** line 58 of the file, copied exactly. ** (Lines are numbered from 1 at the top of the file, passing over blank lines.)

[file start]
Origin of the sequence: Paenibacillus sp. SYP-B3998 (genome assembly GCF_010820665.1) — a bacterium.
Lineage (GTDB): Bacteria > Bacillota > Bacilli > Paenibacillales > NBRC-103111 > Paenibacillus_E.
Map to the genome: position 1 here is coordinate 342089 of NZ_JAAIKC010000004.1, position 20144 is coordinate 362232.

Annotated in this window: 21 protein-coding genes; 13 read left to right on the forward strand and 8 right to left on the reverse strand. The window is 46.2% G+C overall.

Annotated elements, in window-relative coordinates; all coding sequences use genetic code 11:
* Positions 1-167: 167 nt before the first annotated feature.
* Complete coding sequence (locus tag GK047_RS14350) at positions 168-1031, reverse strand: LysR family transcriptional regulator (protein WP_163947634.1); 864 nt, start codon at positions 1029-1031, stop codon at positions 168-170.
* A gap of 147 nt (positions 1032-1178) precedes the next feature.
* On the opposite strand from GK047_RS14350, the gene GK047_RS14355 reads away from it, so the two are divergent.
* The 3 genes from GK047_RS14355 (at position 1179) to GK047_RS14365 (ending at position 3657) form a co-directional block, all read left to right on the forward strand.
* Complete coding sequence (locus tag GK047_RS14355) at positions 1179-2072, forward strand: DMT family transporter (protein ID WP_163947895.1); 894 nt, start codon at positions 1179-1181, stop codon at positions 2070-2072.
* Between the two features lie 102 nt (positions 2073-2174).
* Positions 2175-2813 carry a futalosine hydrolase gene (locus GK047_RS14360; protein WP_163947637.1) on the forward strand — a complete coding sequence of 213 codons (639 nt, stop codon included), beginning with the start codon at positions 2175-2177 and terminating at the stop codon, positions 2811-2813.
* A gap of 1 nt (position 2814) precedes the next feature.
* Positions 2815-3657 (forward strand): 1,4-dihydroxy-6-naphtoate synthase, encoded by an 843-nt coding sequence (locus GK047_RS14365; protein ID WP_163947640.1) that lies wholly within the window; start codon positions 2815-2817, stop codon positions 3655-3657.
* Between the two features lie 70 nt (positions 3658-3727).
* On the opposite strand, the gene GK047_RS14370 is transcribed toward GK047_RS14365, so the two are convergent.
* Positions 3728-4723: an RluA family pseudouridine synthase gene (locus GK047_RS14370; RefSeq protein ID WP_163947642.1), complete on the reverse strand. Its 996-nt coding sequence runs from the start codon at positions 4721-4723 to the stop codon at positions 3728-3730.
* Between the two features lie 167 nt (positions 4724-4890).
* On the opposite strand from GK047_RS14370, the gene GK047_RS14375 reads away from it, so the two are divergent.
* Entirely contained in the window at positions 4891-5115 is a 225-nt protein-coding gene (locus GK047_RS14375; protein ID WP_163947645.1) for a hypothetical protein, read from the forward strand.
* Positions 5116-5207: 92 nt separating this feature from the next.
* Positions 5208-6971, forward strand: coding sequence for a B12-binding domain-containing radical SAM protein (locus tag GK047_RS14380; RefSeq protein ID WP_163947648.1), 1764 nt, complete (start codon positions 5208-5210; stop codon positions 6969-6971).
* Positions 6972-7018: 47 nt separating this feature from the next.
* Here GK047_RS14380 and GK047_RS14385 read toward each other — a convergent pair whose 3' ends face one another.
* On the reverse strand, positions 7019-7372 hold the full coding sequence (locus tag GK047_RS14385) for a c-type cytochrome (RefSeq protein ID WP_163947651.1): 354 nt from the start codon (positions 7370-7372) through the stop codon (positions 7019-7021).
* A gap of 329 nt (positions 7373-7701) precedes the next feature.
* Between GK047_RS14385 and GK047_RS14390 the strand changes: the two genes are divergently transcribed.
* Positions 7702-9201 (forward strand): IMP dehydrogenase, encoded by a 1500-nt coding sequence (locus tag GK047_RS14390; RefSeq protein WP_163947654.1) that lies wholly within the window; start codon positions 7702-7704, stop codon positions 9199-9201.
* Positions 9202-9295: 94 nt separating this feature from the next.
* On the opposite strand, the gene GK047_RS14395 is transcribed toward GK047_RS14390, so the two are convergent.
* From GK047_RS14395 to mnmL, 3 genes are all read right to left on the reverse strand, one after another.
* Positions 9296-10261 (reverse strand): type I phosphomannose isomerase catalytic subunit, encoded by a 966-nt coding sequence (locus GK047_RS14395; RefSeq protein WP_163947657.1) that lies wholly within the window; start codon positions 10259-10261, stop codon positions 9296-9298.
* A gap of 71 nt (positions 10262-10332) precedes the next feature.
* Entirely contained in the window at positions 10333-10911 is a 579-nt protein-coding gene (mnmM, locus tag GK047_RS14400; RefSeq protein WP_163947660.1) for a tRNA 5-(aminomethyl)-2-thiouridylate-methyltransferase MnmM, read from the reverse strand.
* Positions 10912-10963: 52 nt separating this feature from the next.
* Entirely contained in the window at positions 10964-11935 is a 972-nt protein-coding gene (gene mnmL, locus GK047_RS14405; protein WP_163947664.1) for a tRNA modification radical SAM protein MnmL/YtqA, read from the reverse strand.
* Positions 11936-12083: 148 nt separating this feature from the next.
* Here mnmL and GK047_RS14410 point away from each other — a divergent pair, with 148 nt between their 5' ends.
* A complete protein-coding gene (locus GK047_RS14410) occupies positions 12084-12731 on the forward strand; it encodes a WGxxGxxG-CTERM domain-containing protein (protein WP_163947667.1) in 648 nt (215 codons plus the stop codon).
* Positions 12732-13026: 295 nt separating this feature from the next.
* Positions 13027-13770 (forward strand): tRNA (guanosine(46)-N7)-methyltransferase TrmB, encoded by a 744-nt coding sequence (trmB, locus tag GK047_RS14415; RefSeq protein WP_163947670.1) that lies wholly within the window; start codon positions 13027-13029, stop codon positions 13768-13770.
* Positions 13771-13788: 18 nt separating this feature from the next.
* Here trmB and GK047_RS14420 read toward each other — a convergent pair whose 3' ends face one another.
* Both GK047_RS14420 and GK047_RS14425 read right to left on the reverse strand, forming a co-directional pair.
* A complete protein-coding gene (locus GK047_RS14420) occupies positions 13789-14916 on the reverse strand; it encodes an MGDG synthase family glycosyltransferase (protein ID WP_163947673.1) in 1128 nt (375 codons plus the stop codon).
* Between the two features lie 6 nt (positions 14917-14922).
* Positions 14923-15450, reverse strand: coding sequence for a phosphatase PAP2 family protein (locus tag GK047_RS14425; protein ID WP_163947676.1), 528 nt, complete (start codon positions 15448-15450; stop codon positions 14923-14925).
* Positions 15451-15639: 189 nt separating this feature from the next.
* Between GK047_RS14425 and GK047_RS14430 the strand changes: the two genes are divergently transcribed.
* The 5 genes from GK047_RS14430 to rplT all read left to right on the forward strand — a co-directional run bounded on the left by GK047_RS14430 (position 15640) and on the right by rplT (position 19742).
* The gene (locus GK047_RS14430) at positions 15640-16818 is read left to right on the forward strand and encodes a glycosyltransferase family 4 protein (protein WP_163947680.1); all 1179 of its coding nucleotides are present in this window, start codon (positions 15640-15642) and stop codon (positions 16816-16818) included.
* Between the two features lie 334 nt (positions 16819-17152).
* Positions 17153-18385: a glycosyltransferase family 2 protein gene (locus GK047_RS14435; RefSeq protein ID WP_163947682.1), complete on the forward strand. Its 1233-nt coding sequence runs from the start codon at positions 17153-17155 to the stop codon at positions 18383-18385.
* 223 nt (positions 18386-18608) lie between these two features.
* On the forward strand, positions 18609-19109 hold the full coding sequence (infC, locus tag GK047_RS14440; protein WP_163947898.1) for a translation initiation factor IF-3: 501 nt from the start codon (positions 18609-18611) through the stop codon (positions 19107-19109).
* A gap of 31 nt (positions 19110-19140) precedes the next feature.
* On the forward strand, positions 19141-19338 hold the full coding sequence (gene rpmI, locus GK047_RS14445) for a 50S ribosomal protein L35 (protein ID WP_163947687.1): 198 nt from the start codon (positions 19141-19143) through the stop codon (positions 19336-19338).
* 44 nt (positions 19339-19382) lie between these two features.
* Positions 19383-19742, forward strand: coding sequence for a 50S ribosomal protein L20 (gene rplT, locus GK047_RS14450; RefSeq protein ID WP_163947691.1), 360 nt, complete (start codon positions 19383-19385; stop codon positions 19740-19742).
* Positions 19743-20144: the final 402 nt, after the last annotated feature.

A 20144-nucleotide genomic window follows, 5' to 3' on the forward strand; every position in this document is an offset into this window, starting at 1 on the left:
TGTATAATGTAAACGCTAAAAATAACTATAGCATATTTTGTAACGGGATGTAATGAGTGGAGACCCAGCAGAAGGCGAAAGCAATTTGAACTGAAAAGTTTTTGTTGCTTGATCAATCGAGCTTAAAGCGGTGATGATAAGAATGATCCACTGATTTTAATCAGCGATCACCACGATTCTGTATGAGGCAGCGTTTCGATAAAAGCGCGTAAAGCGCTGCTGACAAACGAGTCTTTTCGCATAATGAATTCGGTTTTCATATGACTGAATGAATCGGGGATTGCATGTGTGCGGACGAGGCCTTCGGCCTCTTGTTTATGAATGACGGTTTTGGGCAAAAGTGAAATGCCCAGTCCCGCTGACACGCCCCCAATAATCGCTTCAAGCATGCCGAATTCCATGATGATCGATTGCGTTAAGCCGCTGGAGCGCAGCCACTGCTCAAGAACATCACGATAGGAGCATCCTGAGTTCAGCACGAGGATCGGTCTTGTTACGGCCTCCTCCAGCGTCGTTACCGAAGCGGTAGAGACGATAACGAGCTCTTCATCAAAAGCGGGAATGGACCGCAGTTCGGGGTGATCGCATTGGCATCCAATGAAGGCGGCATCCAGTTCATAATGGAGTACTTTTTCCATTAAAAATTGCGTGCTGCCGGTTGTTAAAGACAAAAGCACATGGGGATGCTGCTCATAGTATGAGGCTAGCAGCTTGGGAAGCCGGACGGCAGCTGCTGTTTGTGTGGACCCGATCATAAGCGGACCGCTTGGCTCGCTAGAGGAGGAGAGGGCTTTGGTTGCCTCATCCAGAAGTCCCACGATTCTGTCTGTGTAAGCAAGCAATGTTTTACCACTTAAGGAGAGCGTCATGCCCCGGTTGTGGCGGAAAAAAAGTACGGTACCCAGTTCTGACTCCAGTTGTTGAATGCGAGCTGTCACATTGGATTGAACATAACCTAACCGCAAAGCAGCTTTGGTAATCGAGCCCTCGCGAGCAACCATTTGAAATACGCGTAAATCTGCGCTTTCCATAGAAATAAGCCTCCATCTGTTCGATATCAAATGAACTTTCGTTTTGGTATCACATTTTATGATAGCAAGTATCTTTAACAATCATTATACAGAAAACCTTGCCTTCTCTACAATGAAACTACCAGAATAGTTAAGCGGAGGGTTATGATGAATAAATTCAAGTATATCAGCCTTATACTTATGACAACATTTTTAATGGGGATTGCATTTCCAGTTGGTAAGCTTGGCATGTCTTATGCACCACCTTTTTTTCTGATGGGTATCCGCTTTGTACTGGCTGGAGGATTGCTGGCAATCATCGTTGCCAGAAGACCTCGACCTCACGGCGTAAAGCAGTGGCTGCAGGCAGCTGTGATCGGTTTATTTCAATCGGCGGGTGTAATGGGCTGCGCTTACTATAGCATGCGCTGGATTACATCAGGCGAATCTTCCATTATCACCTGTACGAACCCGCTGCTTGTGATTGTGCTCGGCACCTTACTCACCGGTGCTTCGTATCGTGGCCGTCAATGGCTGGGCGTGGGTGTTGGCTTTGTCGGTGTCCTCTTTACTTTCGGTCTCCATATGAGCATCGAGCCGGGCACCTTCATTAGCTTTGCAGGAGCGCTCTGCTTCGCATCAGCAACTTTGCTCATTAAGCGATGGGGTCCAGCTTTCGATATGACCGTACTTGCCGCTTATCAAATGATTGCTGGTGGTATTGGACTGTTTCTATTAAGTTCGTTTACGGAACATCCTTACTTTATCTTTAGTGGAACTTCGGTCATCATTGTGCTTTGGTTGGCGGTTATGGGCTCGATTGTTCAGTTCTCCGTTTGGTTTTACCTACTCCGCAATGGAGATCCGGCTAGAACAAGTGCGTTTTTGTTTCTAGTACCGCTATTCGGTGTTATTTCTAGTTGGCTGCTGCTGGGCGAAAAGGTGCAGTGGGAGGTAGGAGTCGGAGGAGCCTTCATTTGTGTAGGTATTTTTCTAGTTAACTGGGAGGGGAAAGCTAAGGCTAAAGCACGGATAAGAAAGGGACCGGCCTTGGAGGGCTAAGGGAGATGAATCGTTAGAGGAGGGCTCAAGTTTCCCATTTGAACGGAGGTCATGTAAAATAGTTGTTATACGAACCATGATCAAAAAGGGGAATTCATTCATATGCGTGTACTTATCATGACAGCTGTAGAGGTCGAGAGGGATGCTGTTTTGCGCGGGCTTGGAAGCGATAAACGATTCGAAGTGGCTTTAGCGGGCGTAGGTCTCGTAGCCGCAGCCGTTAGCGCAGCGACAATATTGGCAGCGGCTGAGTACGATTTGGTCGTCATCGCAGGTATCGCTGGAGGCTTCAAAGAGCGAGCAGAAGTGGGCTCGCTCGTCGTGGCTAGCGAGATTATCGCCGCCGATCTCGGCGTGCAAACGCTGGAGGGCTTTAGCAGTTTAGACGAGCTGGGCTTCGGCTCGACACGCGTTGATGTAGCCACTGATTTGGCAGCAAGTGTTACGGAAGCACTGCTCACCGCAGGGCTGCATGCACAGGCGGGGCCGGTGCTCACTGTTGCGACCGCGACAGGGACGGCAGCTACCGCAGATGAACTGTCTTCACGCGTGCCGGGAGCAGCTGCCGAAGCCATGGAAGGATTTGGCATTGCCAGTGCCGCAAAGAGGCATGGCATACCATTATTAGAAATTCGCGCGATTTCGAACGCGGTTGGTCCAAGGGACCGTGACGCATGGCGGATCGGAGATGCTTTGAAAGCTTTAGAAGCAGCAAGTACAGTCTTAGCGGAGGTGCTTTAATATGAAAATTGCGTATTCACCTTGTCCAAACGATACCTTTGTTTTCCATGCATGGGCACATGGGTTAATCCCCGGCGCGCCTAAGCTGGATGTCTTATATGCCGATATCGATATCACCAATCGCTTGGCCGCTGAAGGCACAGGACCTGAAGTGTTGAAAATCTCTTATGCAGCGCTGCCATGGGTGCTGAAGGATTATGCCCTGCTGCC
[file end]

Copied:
* On the forward strand, positions 19141-19338 hold the full coding sequence (gene rpmI, locus GK047_RS14445) for a 50S ribosomal protein L35 (protein ID WP_163947687.1): 198 nt from the start codon (positions 19141-19143) through the stop codon (positions 19336-19338).